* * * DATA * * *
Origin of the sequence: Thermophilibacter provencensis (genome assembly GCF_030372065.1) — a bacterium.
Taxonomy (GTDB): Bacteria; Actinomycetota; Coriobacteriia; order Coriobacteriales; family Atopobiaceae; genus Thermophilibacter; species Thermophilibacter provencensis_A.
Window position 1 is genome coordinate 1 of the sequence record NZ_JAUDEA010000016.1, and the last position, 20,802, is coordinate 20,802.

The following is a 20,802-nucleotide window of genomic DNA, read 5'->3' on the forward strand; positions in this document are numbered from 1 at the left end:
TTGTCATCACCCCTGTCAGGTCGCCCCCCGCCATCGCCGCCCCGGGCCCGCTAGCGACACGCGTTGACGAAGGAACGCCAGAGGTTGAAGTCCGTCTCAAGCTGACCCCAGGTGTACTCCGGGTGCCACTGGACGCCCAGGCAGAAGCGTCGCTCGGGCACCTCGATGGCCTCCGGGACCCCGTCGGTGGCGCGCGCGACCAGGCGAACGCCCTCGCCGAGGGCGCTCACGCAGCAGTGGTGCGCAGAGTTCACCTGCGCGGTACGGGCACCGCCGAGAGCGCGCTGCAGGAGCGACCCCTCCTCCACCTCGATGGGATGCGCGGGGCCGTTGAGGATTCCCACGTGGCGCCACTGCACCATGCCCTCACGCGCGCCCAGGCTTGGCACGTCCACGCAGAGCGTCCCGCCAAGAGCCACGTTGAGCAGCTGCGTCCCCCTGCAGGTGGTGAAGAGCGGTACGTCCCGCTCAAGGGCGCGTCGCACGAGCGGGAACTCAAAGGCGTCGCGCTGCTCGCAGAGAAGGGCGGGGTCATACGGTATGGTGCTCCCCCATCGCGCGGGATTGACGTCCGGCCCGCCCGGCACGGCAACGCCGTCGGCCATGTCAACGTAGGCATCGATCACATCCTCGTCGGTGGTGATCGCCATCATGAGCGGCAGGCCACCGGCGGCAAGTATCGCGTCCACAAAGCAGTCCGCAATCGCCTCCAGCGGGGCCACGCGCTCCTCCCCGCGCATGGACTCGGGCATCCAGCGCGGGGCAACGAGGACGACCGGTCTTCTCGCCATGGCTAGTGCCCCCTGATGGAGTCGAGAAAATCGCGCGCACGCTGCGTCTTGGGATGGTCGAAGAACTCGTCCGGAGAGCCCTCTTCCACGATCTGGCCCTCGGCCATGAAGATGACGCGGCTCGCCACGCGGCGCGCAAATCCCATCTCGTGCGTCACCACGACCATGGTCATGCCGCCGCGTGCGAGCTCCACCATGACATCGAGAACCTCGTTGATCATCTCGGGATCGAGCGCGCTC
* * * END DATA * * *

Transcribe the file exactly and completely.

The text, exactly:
Origin of the sequence: Thermophilibacter provencensis (genome assembly GCF_030372065.1) — a bacterium.
Taxonomy (GTDB): Bacteria; Actinomycetota; Coriobacteriia; order Coriobacteriales; family Atopobiaceae; genus Thermophilibacter; species Thermophilibacter provencensis_A.
Window position 1 is genome coordinate 1 of the sequence record NZ_JAUDEA010000016.1, and the last position, 20,802, is coordinate 20,802.

The following is a 20,802-nucleotide window of genomic DNA, read 5'->3' on the forward strand; positions in this document are numbered from 1 at the left end:
TTGTCATCACCCCTGTCAGGTCGCCCCCCGCCATCGCCGCCCCGGGCCCGCTAGCGACACGCGTTGACGAAGGAACGCCAGAGGTTGAAGTCCGTCTCAAGCTGACCCCAGGTGTACTCCGGGTGCCACTGGACGCCCAGGCAGAAGCGTCGCTCGGGCACCTCGATGGCCTCCGGGACCCCGTCGGTGGCGCGCGCGACCAGGCGAACGCCCTCGCCGAGGGCGCTCACGCAGCAGTGGTGCGCAGAGTTCACCTGCGCGGTACGGGCACCGCCGAGAGCGCGCTGCAGGAGCGACCCCTCCTCCACCTCGATGGGATGCGCGGGGCCGTTGAGGATTCCCACGTGGCGCCACTGCACCATGCCCTCACGCGCGCCCAGGCTTGGCACGTCCACGCAGAGCGTCCCGCCAAGAGCCACGTTGAGCAGCTGCGTCCCCCTGCAGGTGGTGAAGAGCGGTACGTCCCGCTCAAGGGCGCGTCGCACGAGCGGGAACTCAAAGGCGTCGCGCTGCTCGCAGAGAAGGGCGGGGTCATACGGTATGGTGCTCCCCCATCGCGCGGGATTGACGTCCGGCCCGCCCGGCACGGCAACGCCGTCGGCCATGTCAACGTAGGCATCGATCACATCCTCGTCGGTGGTGATCGCCATCATGAGCGGCAGGCCACCGGCGGCAAGTATCGCGTCCACAAAGCAGTCCGCAATCGCCTCCAGCGGGGCCACGCGCTCCTCCCCGCGCATGGACTCGGGCATCCAGCGCGGGGCAACGAGGACGACCGGTCTTCTCGCCATGGCTAGTGCCCCCTGATGGAGTCGAGAAAATCGCGCGCACGCTGCGTCTTGGGATGGTCGAAGAACTCGTCCGGAGAGCCCTCTTCCACGATCTGGCCCTCGGCCATGAAGATGACGCGGCTCGCCACGCGGCGCGCAAATCCCATCTCGTGCGTCACCACGACCATGGTCATGCCGCCGCGTGCGAGCTCCACCATGACATCGAGAACCTCGTTGATCATCTCGGGATCGAGCGCGCTC